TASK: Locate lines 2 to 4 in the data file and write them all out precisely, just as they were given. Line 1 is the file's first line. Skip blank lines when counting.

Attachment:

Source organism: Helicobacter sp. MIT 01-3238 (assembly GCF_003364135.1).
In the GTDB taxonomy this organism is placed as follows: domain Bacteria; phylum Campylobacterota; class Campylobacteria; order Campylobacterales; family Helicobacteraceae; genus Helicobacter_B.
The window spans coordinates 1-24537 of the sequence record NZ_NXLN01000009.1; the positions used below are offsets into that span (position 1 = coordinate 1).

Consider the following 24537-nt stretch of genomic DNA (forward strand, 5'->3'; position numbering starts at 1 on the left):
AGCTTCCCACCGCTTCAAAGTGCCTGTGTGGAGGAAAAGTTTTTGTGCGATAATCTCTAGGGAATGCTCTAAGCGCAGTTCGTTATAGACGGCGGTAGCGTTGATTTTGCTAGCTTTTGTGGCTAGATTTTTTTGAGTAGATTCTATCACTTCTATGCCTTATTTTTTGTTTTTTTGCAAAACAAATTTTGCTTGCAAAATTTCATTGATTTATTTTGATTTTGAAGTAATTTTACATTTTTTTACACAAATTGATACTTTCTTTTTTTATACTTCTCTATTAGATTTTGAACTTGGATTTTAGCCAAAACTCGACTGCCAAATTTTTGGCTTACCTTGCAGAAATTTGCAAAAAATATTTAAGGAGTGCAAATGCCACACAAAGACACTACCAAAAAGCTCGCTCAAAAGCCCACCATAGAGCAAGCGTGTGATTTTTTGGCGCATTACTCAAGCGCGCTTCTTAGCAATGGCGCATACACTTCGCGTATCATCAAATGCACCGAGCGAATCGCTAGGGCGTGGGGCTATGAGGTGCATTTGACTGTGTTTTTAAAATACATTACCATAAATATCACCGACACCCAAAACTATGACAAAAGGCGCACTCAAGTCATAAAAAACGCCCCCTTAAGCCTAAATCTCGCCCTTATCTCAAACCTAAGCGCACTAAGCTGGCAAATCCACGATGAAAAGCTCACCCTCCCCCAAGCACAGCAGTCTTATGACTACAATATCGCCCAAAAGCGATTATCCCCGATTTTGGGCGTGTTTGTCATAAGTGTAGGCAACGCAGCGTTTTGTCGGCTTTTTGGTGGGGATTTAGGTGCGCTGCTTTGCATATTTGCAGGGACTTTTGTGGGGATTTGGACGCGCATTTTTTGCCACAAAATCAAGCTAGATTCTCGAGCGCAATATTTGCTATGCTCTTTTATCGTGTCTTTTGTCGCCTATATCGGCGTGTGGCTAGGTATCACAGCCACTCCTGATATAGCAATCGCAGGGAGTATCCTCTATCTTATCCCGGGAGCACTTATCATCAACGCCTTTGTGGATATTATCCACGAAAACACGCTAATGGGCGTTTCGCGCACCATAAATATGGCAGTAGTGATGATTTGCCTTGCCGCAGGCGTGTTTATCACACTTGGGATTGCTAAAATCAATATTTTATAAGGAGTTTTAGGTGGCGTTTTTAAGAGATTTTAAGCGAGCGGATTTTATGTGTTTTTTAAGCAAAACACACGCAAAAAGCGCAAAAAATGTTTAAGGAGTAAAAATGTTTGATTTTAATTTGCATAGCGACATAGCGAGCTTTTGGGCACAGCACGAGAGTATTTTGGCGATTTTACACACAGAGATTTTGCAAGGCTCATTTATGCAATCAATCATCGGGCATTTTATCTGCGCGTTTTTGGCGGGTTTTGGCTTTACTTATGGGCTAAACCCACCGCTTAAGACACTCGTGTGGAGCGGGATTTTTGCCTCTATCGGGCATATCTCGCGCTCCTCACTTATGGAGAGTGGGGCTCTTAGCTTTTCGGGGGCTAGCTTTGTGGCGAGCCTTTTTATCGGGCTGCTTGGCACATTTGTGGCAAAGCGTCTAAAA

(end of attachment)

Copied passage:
In the GTDB taxonomy this organism is placed as follows: domain Bacteria; phylum Campylobacterota; class Campylobacteria; order Campylobacterales; family Helicobacteraceae; genus Helicobacter_B.
The window spans coordinates 1-24537 of the sequence record NZ_NXLN01000009.1; the positions used below are offsets into that span (position 1 = coordinate 1).

Consider the following 24537-nt stretch of genomic DNA (forward strand, 5'->3'; position numbering starts at 1 on the left):